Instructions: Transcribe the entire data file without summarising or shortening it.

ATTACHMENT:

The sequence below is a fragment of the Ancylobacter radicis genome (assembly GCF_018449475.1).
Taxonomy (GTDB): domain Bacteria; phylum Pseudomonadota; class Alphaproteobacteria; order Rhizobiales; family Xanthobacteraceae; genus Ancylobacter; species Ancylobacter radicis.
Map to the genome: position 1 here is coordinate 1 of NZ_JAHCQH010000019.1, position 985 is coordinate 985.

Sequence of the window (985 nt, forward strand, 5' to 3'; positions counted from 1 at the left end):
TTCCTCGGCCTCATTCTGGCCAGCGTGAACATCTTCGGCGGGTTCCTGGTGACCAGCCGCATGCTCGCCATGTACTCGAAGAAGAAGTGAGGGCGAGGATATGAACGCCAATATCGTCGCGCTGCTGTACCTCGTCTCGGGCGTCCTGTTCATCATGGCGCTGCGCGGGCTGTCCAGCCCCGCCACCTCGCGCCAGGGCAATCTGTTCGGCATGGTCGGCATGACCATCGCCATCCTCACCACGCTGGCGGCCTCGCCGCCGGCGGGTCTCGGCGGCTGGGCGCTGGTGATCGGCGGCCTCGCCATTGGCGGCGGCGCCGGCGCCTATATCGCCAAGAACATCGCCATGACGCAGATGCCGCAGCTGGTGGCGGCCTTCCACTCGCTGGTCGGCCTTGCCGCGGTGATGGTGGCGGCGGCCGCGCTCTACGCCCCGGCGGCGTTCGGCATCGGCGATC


The sequence below is a fragment of the Ancylobacter radicis genome (assembly GCF_018449475.1).
Taxonomy (GTDB): domain Bacteria; phylum Pseudomonadota; class Alphaproteobacteria; order Rhizobiales; family Xanthobacteraceae; genus Ancylobacter; species Ancylobacter radicis.
Map to the genome: position 1 here is coordinate 1 of NZ_JAHCQH010000019.1, position 985 is coordinate 985.

Sequence of the window (985 nt, forward strand, 5' to 3'; positions counted from 1 at the left end):
TTCCTCGGCCTCATTCTGGCCAGCGTGAACATCTTCGGCGGGTTCCTGGTGACCAGCCGCATGCTCGCCATGTACTCGAAGAAGAAGTGAGGGCGAGGATATGAACGCCAATATCGTCGCGCTGCTGTACCTCGTCTCGGGCGTCCTGTTCATCATGGCGCTGCGCGGGCTGTCCAGCCCCGCCACCTCGCGCCAGGGCAATCTGTTCGGCATGGTCGGCATGACCATCGCCATCCTCACCACGCTGGCGGCCTCGCCGCCGGCGGGTCTCGGCGGCTGGGCGCTGGTGATCGGCGGCCTCGCCATTGGCGGCGGCGCCGGCGCCTATATCGCCAAGAACATCGCCATGACGCAGATGCCGCAGCTGGTGGCGGCCTTCCACTCGCTGGTCGGCCTTGCCGCGGTGATGGTGGCGGCGGCCGCGCTCTACGCCCCGGCGGCGTTCGGCATCGGCGATC